But it’s going to require new levels of protection and control, new levels of traceability and forensics. We’re doing file-based AES at TVN already. We’re doing both link and file encryption. And now in addition to copy protection and certain aspects of rights management, we’ve just begun watermarking in our high-value and HD content. These are significant if complex steps. Our ADONISS systems make managing the complexity possible.

What are the dynamics of this question with cable operators?

Right now, we’re operating in a very comfortable area, where the pay-per-view and VOD window really only represent some 5 percent of the piracy on feature films. If we move closer and closer to day-and-date, if we get to concurrence with theatrical, with very high quality and ubiquitously distributed content, we’ll have moved into a period that represents some 72 percent of piracy. We have to be prepared to increase our levels of security at least to these minimums – if not to prevent the piracy, then at least to defend ourselves against claims of piracy.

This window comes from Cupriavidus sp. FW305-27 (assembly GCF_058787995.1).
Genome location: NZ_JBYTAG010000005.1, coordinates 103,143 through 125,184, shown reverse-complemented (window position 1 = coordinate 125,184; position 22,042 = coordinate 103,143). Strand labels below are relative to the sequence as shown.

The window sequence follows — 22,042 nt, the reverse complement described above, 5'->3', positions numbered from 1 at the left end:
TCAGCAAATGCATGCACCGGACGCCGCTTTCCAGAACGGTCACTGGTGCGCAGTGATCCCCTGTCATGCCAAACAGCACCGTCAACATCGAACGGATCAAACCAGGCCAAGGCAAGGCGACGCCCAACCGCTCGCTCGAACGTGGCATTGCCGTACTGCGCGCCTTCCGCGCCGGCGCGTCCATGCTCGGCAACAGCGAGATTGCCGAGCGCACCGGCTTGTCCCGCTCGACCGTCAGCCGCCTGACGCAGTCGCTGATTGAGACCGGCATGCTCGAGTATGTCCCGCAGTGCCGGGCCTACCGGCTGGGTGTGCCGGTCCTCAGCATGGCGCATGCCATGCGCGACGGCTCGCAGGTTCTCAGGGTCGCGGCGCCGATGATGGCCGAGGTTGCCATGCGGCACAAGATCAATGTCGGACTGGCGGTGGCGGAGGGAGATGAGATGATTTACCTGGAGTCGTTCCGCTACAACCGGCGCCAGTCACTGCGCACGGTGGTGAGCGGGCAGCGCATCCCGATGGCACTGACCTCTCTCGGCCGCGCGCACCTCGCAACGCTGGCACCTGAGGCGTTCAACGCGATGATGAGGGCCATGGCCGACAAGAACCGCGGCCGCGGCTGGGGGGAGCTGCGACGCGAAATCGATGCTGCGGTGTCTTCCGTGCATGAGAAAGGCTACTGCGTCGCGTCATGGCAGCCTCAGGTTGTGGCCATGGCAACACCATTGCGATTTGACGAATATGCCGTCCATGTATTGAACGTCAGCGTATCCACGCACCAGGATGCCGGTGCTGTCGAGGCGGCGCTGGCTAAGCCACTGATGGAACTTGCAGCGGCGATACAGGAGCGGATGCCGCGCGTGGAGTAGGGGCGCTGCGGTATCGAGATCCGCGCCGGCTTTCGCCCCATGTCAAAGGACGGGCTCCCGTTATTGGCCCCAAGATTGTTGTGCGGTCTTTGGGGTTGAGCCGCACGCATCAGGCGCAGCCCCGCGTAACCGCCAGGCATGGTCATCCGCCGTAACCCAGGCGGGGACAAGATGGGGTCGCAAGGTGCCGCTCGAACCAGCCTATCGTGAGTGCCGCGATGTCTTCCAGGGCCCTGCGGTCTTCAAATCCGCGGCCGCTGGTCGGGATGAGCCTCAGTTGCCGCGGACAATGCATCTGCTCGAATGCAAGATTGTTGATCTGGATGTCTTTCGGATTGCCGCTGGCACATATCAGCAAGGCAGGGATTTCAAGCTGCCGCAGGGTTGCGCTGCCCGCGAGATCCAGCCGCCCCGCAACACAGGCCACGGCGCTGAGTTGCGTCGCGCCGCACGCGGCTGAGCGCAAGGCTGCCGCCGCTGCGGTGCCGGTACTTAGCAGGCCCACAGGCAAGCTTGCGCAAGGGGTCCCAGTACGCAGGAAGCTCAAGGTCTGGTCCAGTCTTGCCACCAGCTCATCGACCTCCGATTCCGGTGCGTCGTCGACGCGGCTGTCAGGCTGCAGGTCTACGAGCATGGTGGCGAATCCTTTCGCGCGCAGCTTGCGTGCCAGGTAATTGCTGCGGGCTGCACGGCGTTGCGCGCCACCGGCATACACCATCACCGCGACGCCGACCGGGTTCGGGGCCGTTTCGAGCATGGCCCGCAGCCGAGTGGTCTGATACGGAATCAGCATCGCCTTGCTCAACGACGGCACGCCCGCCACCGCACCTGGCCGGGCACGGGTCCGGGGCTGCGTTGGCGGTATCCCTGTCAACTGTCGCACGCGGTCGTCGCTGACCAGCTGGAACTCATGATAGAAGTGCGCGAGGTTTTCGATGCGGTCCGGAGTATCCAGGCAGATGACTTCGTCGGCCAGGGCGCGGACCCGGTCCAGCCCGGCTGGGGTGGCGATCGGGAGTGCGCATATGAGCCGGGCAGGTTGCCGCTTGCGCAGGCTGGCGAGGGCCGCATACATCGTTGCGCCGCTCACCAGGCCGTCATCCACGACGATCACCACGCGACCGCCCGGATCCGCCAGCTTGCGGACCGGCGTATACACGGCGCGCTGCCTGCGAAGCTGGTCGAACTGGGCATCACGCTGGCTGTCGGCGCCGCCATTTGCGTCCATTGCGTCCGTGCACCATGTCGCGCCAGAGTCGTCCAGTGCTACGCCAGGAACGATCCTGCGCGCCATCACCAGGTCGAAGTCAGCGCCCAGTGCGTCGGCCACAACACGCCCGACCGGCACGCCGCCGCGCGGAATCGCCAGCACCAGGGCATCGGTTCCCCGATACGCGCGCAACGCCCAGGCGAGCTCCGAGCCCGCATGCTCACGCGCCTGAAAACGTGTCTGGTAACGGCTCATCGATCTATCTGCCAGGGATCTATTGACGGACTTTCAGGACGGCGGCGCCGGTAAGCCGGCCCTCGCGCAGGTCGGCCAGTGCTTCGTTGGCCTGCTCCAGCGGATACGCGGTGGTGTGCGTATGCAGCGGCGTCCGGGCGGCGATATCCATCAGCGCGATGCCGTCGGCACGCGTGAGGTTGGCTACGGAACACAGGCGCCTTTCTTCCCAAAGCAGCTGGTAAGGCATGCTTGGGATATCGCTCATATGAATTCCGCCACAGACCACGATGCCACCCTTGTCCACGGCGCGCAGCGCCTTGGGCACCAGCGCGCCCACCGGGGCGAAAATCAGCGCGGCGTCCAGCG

With watermarking, you can determine if a claim was correct or not, even the set-top box it was detected from. In those regards, we are starting to reach out and work with cable operators.

Does the rise of switched digital video (SDV) play into this?

(SDV) increases the number of assets moving simultaneously, and it gives you a little more traceability as to where those assets are propagated, but some forensics would be needed to reverse engineer to determine where content might have been intercepted.

I don’t want to overstress watermarking, but I think it’s an area where programmers, content owners and cable operators are going to ultimately sit down and have some serious discussions about what the content and integration mechanisms are going to be for this level of forensics because they’re backed up by a pretty substantial economic opportunity. By that I mean early release content.